The National Audit Office employs 328 staff who do not currently have a professional qualification. Included in that number are 91 staff who are training for a professional qualification and 100 others who have been trained to a high standard in the professional disciplines required by the office. The remaining 137 include the full range of support staff required by a professional organisation.
Is it not clear that the National Audit Office is doing well and reducing the number of staff because it is working with a Government who are committed to reducing bureaucracy, cutting red tape and getting rid of unnecessary laws? Is it not true that if the Labour party ever got into power, the number of staff, skilled and unskilled, in the National Audit Office would rise dramatically, simply because of the number of rules and regulations that a Labour Government would introduce? Labour does not trust the people and would introduce ever more laws, so more people would be needed in the National Audit Office to check on what was going on.
In 1997–98, a greater volume of work will be done at a lower real-terms cost. As for the second part of my hon. Friend's question, he may well think that, but it would be wrong for me to answer a hypothetical question.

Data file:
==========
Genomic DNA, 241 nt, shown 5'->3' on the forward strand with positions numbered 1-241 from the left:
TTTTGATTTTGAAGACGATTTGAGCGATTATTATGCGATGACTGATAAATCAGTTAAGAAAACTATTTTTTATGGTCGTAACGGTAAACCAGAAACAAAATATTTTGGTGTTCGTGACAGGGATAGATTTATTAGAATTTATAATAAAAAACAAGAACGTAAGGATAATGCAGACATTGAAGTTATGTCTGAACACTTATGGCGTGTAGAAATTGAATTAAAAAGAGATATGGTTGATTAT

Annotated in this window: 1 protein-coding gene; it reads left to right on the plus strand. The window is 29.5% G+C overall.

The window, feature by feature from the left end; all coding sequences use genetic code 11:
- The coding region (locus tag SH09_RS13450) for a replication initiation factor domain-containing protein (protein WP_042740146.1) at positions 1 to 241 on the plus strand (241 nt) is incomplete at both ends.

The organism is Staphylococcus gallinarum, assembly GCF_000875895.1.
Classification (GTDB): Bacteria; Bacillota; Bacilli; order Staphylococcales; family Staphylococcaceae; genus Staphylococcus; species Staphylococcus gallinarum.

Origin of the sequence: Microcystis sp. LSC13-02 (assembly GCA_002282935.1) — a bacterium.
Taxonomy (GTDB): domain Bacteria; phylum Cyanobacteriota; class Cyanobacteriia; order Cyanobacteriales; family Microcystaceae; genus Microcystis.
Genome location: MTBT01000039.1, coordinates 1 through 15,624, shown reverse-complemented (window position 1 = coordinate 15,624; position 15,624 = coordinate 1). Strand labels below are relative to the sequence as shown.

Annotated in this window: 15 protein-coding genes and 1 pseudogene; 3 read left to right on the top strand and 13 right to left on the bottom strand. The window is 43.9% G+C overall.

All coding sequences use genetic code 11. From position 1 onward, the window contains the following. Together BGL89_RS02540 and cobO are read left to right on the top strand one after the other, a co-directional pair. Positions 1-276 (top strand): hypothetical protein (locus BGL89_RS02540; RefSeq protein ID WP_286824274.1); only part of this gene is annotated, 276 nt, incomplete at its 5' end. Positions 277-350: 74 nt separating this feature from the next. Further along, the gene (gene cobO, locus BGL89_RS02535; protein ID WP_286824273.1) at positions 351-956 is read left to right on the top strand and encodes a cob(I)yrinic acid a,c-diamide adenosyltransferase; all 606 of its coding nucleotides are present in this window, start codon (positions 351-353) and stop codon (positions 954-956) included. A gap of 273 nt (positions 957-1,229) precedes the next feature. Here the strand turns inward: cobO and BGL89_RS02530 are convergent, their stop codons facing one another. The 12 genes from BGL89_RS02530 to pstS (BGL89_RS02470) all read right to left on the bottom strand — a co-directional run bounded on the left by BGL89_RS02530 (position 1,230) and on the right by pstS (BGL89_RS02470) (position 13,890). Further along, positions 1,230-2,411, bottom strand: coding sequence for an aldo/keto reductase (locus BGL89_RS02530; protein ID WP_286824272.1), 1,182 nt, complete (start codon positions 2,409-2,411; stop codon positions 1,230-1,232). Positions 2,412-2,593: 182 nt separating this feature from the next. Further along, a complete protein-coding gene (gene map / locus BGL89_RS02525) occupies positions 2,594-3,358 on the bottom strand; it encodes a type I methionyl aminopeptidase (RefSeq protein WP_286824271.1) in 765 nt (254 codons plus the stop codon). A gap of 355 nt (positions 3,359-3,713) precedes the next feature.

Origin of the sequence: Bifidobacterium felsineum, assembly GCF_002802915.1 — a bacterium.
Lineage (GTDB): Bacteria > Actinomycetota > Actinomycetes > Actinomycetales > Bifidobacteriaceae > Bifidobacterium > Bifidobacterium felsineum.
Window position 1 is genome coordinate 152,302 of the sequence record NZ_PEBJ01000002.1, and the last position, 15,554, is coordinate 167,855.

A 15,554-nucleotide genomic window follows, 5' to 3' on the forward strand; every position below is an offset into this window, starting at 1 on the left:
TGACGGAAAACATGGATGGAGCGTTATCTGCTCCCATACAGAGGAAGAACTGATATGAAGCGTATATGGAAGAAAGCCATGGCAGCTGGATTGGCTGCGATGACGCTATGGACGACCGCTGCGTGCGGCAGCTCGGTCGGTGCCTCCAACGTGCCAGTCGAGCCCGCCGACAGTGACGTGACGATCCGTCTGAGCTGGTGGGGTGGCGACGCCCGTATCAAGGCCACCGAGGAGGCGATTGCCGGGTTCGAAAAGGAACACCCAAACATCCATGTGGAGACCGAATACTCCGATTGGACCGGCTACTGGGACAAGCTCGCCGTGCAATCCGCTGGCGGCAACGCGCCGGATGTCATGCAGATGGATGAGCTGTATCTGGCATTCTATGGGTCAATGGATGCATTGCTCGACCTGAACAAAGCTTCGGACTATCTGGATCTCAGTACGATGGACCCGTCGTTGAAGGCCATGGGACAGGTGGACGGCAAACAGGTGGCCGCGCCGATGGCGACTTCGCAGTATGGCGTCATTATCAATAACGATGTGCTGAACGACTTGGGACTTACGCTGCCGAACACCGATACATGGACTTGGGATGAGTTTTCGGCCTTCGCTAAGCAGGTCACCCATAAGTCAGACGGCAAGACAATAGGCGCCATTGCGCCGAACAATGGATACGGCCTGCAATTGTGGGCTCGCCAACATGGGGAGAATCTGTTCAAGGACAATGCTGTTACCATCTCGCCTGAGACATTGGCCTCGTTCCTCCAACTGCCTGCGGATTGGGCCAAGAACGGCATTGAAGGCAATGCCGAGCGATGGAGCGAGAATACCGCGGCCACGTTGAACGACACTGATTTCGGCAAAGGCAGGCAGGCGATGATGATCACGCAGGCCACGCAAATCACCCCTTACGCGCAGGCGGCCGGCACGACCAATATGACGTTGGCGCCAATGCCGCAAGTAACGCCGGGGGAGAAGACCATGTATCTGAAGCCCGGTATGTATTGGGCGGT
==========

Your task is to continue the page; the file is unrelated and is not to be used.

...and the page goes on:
Does the Public Accounts Commission accept that the qualifications of those in the National Audit Office are adequate—indeed, highly suitable—to take on the task of considering the work of the non-departmental public bodies that spend public money? The work of those bodies is not subject to review and has for too long been excluded from proper oversight. Will the right hon. Gentleman invite his colleagues on the commission to consider the resource implications, if any, of expanding its remit in that way?
The main work of the office covers 570 accounts, involving expenditure and income of more than £500 billion. It is also the auditor of half of the 300 or so non-executive agencies to which the hon. Gentleman referred. I shall consider carefully what he has said and bring it to the attention of the commission.
I cannot give the hon. and learned Gentleman an immediate reply, but I shall happily look into the matter and write to him. Alternatively, he may wish to table a specific question. I am not aware of any form of discrimination in the employment of the staff to whom I referred in answer to my hon. Friend the Member for South Hams (Mr. Steen).